Thursday, November 18, 2010

Educational Technology Can Lower Costs

On November 17th, Secretary of Education Arne Duncan stated that schools are going to need to deal with their lower costs by increasing productivity; they're going to have to do more with less, essentially. Duncan stated that schools will probably have lower budgets for a long time, so they need to learn how to run effectively with less money. Duncan suggested possibly using more online texts, combining bus routes, and reducing personnel in order to deal with the lower budgets. He did acknowledge that becoming more tech-savvy may cost more money in teh short-term, but that it will be worth it in the long-term. I also really appreciate that he said that schools should consider having slightly larger class sizes instead of just automatically cutting music or art. I feel like cutting the arts is the easiest alternative for most schools, rather than the best alternative. The arts are really beneficial, so I am grateful that Duncan brought up that having a few extra kids per class may be less harmful than elminating the arts program.

Social Media Safeguard

Webroot has created a downloadable program that will have college students thanking them forever. Social Media Sobriety Test is a new online application that allows someone to choose a social networking site and the hours they wish to have a little bit of trouble logging on. For example, a person could choose Facebook and/or Twitter and the hours of 1-4 am. In order to log on to that site during this time frame, they would need to pass a series of tests that would be really difficult for someone who was inebriated. For all of those people who have a bad habit of drunk-Facebooking or drunk-tweeting, this could very well save them from a future job loss.
It is becoming common practice for employers to check candidate's Facebooks to see what kind of person he or she is. I went to see Lindsay Pollack speak last year, and she had said that employers call it "checking on [the candidate's] judgment." With job markets as competitive as they are, employers need to use every resource they have, which means that people need to start watching their social media outlets to ensure that they never have any problems. I feel that the Social Media Sobriety Test can be an easy way to help make sure that social media sites stay clear of all posts that could be deemed "bad judgment calls."

Smartphone Document Editing

Apparently Google docs has implemented a feature that allows smartphone users to edit entire documents from their phone. There are a lot of limitations and requirements that are needed in order for it to run properly, but honestly, I don't understand why one would want to. I understand the use of a smartphone in order to check one's e-mail etc and maybe shoot a quick answer back. However, to edit or compose and entire document on one's phone just seems a little silly to me. I have trouble grasping why this would be beneficial to have. As a country, we are way more connected and dependent on technology as a part of our everyday lives and we have more of a tendency to be workoholics than most other places. I think that having the option to edit documents in addition to all the other features on a smartphone could make that gap even greater. I'm all for technology progression, but sometimes I feel like certain advancements go to far.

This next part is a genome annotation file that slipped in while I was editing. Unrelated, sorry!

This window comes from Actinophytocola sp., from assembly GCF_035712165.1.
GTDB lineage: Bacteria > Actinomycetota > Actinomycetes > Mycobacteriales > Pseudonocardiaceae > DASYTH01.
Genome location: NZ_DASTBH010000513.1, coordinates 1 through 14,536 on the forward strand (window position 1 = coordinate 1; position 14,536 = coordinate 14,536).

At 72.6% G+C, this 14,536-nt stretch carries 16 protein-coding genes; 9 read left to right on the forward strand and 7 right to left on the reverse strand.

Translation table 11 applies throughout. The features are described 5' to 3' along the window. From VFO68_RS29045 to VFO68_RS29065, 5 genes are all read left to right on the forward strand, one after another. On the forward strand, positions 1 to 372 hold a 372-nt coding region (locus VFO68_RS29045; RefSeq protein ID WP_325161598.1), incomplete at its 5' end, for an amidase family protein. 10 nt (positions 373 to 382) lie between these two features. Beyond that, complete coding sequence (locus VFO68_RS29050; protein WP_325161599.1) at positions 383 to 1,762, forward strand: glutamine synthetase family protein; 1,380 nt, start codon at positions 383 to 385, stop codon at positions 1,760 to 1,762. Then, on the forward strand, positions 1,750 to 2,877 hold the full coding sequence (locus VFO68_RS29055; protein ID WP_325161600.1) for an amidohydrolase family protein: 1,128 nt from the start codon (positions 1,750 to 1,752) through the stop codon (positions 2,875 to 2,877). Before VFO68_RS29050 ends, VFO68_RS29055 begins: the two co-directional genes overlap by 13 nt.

Technology helping to redefine disability

Students with disabilities have long been unable to express their knowledge or gain new knowledge in traditional classrooms. Teachers committed to enabling these students have searched for ways to assist and empower them, and it looks like there's finally a way. According to Milton Chen, the senior fellow and director emeritus at the George Lucas Educational Foundation, rapid advancements in technology are helping to redefine ability and disability, with assistive technology devices enabling students with disabilities. For example, the Adaptive Captioning Through Interactive Video (ACTIV 2.0) technology can be used to make academic content accessible to learning disabled students through features such as alternative narration; regular, highlighted text; picture/symbol-based captions; verbal/visual cuing; interactive hyperlinks; and built-in quizzes. Other technologies, such as Signing Avatar, which is a software that can be used with 3D science and math dictionaries to help deaf or hearing impaired students, and Big Words, which is a software that can be used to teach polysyllabic words to students with disabilities, are also in the forefront of this movement towards technology for disabled students. John Kemp of Powers Pyle Sutter and Verville says that "giving students with disabilities more choice in how they would like to learn and which tools they would like to use in their learning process can go a long way in motivating them," which can often make all the difference in the classroom. Teachers should not only be aware of the possibilities of technology for learning disabled students, but should constantly be investigating and seeking it. One great resource is NCTI's TechMatrix, which provides free information on assistive technology for students with disabilities as well as for ELL students. I don't know how to add a second link, so here's the url for that: